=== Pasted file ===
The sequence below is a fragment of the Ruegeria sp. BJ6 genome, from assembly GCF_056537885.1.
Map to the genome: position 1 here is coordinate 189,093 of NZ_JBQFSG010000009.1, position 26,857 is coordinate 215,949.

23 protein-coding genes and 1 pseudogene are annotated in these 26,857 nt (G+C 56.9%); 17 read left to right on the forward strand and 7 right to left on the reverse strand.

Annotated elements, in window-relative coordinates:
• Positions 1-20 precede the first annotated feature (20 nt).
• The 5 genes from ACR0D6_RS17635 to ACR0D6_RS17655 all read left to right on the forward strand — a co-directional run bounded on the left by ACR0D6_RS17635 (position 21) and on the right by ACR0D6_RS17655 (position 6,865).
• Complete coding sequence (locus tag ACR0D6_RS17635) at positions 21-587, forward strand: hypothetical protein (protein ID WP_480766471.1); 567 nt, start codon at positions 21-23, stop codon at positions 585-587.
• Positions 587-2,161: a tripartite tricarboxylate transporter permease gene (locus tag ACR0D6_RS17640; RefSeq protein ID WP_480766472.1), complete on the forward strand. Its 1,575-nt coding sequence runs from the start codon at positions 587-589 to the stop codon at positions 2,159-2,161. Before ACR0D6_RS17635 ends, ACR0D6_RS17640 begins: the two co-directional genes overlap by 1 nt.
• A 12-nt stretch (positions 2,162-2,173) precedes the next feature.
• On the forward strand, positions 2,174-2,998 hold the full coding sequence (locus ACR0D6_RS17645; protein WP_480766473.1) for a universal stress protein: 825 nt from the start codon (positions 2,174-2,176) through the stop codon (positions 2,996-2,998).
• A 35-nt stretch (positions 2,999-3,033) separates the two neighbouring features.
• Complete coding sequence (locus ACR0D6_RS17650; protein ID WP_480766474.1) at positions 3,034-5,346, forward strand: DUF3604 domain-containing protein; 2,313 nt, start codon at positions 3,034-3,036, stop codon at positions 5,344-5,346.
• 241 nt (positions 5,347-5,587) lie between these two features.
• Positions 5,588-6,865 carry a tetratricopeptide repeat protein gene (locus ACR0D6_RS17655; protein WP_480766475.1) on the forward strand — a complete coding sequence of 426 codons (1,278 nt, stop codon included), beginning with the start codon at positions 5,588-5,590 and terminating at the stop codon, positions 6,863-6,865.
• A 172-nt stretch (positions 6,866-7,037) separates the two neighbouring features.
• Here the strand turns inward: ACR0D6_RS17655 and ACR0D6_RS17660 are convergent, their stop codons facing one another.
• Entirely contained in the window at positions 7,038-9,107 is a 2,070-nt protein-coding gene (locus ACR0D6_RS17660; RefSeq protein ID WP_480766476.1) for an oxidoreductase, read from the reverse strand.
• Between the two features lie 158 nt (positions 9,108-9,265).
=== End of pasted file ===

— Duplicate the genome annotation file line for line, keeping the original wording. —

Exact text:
The sequence below is a fragment of the Ruegeria sp. BJ6 genome, from assembly GCF_056537885.1.
Map to the genome: position 1 here is coordinate 189,093 of NZ_JBQFSG010000009.1, position 26,857 is coordinate 215,949.

23 protein-coding genes and 1 pseudogene are annotated in these 26,857 nt (G+C 56.9%); 17 read left to right on the forward strand and 7 right to left on the reverse strand.

Annotated elements, in window-relative coordinates:
• Positions 1-20 precede the first annotated feature (20 nt).
• The 5 genes from ACR0D6_RS17635 to ACR0D6_RS17655 all read left to right on the forward strand — a co-directional run bounded on the left by ACR0D6_RS17635 (position 21) and on the right by ACR0D6_RS17655 (position 6,865).
• Complete coding sequence (locus tag ACR0D6_RS17635) at positions 21-587, forward strand: hypothetical protein (protein ID WP_480766471.1); 567 nt, start codon at positions 21-23, stop codon at positions 585-587.
• Positions 587-2,161: a tripartite tricarboxylate transporter permease gene (locus tag ACR0D6_RS17640; RefSeq protein ID WP_480766472.1), complete on the forward strand. Its 1,575-nt coding sequence runs from the start codon at positions 587-589 to the stop codon at positions 2,159-2,161. Before ACR0D6_RS17635 ends, ACR0D6_RS17640 begins: the two co-directional genes overlap by 1 nt.
• A 12-nt stretch (positions 2,162-2,173) precedes the next feature.
• On the forward strand, positions 2,174-2,998 hold the full coding sequence (locus ACR0D6_RS17645; protein WP_480766473.1) for a universal stress protein: 825 nt from the start codon (positions 2,174-2,176) through the stop codon (positions 2,996-2,998).
• A 35-nt stretch (positions 2,999-3,033) separates the two neighbouring features.
• Complete coding sequence (locus ACR0D6_RS17650; protein ID WP_480766474.1) at positions 3,034-5,346, forward strand: DUF3604 domain-containing protein; 2,313 nt, start codon at positions 3,034-3,036, stop codon at positions 5,344-5,346.
• 241 nt (positions 5,347-5,587) lie between these two features.
• Positions 5,588-6,865 carry a tetratricopeptide repeat protein gene (locus ACR0D6_RS17655; protein WP_480766475.1) on the forward strand — a complete coding sequence of 426 codons (1,278 nt, stop codon included), beginning with the start codon at positions 5,588-5,590 and terminating at the stop codon, positions 6,863-6,865.
• A 172-nt stretch (positions 6,866-7,037) separates the two neighbouring features.
• Here the strand turns inward: ACR0D6_RS17655 and ACR0D6_RS17660 are convergent, their stop codons facing one another.
• Entirely contained in the window at positions 7,038-9,107 is a 2,070-nt protein-coding gene (locus ACR0D6_RS17660; RefSeq protein ID WP_480766476.1) for an oxidoreductase, read from the reverse strand.
• Between the two features lie 158 nt (positions 9,108-9,265).